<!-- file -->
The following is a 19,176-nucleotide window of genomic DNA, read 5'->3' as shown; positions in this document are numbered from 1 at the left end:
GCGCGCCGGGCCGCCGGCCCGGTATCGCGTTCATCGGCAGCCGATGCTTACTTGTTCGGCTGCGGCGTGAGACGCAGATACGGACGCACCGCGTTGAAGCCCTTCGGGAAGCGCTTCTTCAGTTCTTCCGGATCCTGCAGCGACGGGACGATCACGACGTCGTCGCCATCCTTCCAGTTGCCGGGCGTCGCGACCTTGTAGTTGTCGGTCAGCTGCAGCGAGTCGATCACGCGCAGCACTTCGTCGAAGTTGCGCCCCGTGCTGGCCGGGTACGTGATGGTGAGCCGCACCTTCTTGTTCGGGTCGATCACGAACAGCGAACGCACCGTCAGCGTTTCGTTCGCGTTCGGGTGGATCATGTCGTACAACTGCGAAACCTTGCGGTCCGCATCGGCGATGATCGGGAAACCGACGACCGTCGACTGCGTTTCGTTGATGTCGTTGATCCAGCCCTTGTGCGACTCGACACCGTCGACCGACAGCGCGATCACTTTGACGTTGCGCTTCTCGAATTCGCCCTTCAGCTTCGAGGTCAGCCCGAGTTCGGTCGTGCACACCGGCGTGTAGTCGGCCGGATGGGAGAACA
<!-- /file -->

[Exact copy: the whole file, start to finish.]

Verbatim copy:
The following is a 19,176-nucleotide window of genomic DNA, read 5'->3' as shown; positions in this document are numbered from 1 at the left end:
GCGCGCCGGGCCGCCGGCCCGGTATCGCGTTCATCGGCAGCCGATGCTTACTTGTTCGGCTGCGGCGTGAGACGCAGATACGGACGCACCGCGTTGAAGCCCTTCGGGAAGCGCTTCTTCAGTTCTTCCGGATCCTGCAGCGACGGGACGATCACGACGTCGTCGCCATCCTTCCAGTTGCCGGGCGTCGCGACCTTGTAGTTGTCGGTCAGCTGCAGCGAGTCGATCACGCGCAGCACTTCGTCGAAGTTGCGCCCCGTGCTGGCCGGGTACGTGATGGTGAGCCGCACCTTCTTGTTCGGGTCGATCACGAACAGCGAACGCACCGTCAGCGTTTCGTTCGCGTTCGGGTGGATCATGTCGTACAACTGCGAAACCTTGCGGTCCGCATCGGCGATGATCGGGAAACCGACGACCGTCGACTGCGTTTCGTTGATGTCGTTGATCCAGCCCTTGTGCGACTCGACACCGTCGACCGACAGCGCGATCACTTTGACGTTGCGCTTCTCGAATTCGCCCTTCAGCTTCGAGGTCAGCCCGAGTTCGGTCGTGCACACCGGCGTGTAGTCGGCCGGATGGGAGAACA